Apart from the leucine biosynthetic genes, we also observed an important overexpression of the yqhA gene in response both to leucine starvation and excess, although the kinetics of the induction for the two conditions appeared to be different. The YqhA protein in B. aphidicola is a homologue of the corresponding protein of E. coli, the proteins from the two organisms showing 60% of identity and 88% of similarity in their amino acid sequences respectively (data not shown). In E. coli, YqhA has been annotated as a putative membrane protein and a global topology analysis experimentally assigned this protein to the inner membrane proteome (Daley et al., 2005). The drastic transcriptional upregulation of the yqhA gene in response to a leucine stress, and its high conservation in the leucine plasmids of the Aphididae family (94–96% of amino acid sequence identity in this aphid group, data not shown), strongly supports the hypothesis that this protein could play a key role in the response of aphid/Buchnera symbiosis to a leucine nutritional stress.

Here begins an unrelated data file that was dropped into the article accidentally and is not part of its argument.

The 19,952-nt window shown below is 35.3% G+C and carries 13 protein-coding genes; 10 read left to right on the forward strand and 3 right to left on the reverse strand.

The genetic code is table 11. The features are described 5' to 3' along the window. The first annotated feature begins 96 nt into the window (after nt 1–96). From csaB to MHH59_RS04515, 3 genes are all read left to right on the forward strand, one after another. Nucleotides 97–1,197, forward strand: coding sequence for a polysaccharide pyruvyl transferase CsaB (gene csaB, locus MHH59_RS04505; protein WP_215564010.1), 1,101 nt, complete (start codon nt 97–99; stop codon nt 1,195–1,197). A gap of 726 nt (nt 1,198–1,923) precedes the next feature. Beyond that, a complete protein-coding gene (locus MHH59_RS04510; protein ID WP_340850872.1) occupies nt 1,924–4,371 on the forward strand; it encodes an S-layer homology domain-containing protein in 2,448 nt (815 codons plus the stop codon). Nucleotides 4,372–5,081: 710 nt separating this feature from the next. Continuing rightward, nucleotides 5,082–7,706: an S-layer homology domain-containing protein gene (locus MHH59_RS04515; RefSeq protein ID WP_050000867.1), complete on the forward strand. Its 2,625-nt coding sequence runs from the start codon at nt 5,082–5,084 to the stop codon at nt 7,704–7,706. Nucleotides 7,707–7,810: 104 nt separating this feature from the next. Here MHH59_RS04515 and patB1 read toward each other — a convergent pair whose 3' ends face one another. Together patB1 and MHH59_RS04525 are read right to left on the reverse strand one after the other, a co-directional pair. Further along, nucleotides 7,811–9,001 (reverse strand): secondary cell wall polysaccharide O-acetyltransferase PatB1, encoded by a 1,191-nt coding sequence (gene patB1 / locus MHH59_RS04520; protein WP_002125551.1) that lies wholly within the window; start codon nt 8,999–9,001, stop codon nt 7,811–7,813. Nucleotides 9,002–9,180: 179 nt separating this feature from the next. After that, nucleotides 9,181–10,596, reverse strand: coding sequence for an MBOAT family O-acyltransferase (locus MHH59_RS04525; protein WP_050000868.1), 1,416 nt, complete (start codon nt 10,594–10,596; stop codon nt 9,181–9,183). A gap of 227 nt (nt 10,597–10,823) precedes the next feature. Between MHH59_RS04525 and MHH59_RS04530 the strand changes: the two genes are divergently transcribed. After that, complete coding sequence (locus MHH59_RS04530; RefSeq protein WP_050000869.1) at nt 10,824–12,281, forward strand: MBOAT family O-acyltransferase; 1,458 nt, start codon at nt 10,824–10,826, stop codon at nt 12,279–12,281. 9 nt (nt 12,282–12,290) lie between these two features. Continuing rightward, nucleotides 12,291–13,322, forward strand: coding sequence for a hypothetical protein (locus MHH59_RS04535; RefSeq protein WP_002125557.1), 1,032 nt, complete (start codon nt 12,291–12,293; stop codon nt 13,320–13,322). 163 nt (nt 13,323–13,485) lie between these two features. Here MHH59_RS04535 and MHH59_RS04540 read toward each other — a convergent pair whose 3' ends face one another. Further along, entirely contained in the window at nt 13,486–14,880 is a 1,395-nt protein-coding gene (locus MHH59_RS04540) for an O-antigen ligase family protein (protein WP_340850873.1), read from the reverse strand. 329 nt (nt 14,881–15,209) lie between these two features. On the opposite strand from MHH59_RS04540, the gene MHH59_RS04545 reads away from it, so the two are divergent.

Gene expression studies have shown that the transcriptional response of free-living bacteria to a nutritional stress is dynamic, taking place within a few minutes or hours after the beginning of the treatment, and it can be clearly characterized using time-course analyses, the duration of which differs according to the effect (phenotype) being analysed and the bacterial physiology (for examples see Khodursky et al., 2000; Chang et al. 2002; Durfee et al. 2008). The choice of appropriate treatment times and experimental points in a time-course analysis of gene expression response in non-cultivable symbiotic bacteria is difficult to establish because the symbionts cannot be treated outside of their host and, hence, their environment is highly dependent on the host homeostasis and physiology. Indeed, prior to this work, no information was available on the delay that exists between the beginning of treatment on the insect and the stress perception by the symbiont in the pea aphid/Buchnera symbiosis. The majority of studies, analysing the transcriptional response of B. aphidicola to a nutritional stress imposed on the aphid host, focused on long-term treatments (i.e. 7 days). In agreement with the results presented here, these previous studies have reported the absence of a specific transcriptional response of the B. aphidicola genes (including pLeu genes) involved in the corresponding pathways after 7 days of essential amino acid depletion (Charles et al., 2006; Reymond et al., 2006). The first study that takes into account the short-term response of this symbiotic bacterium to nutritional stresses was published by Moran and colleagues (Moran et al., 2005). They analysed the global transcriptomic response of B. aphidicola from 5-day-old aphids (S. graminum and A. pisum species) either left for a further 24 h without any amino acid supply (global amino acid starvation) or placed on barley leaves inserted in solutions containing an individual amino acid excess. The authors reported the presence of a slight transcriptional regulation in response to the imposed stress. In particular, contrary to the results obtained in our study of the pea aphid symbiont where the peak of the transcriptional regulation of leucine biosynthetic genes was observed after 12–24 h of treatment, Moran and colleagues reported the absence of a specific response of the symbiont of S. graminum to a leucine excess (42 mM), using comparable time points. These differences in the results might be due to the age of aphids used in the two studies: a leucine stress can be much more effective on neonate aphids (and their symbionts), such as the ones used in our study, than on the almost adult aphids used by Moran and colleagues. Furthermore, we cannot exclude the possibility that these differences could also be dependent on the type of stress we imposed on the aphids. The concentration of 60 mM, used for a leucine excess in our transcriptional study, would be expected to have a bigger impact on the symbiotic system than the 42 mM concentration used by the Moran group. This interpretation is indirectly supported by the considerable difference we observed between the 40 mM and 60 mM Leu concentrations, both in terms of diet preference (Fig. 1B) and the effect on the reduction of leucine neosynthesis (Fig. 2) in the symbiotic pea aphids. Further studies are needed to explore the kinetic response of B. aphidicola to stresses which have an effect on symbiotic physiology, comparing young and adult aphids.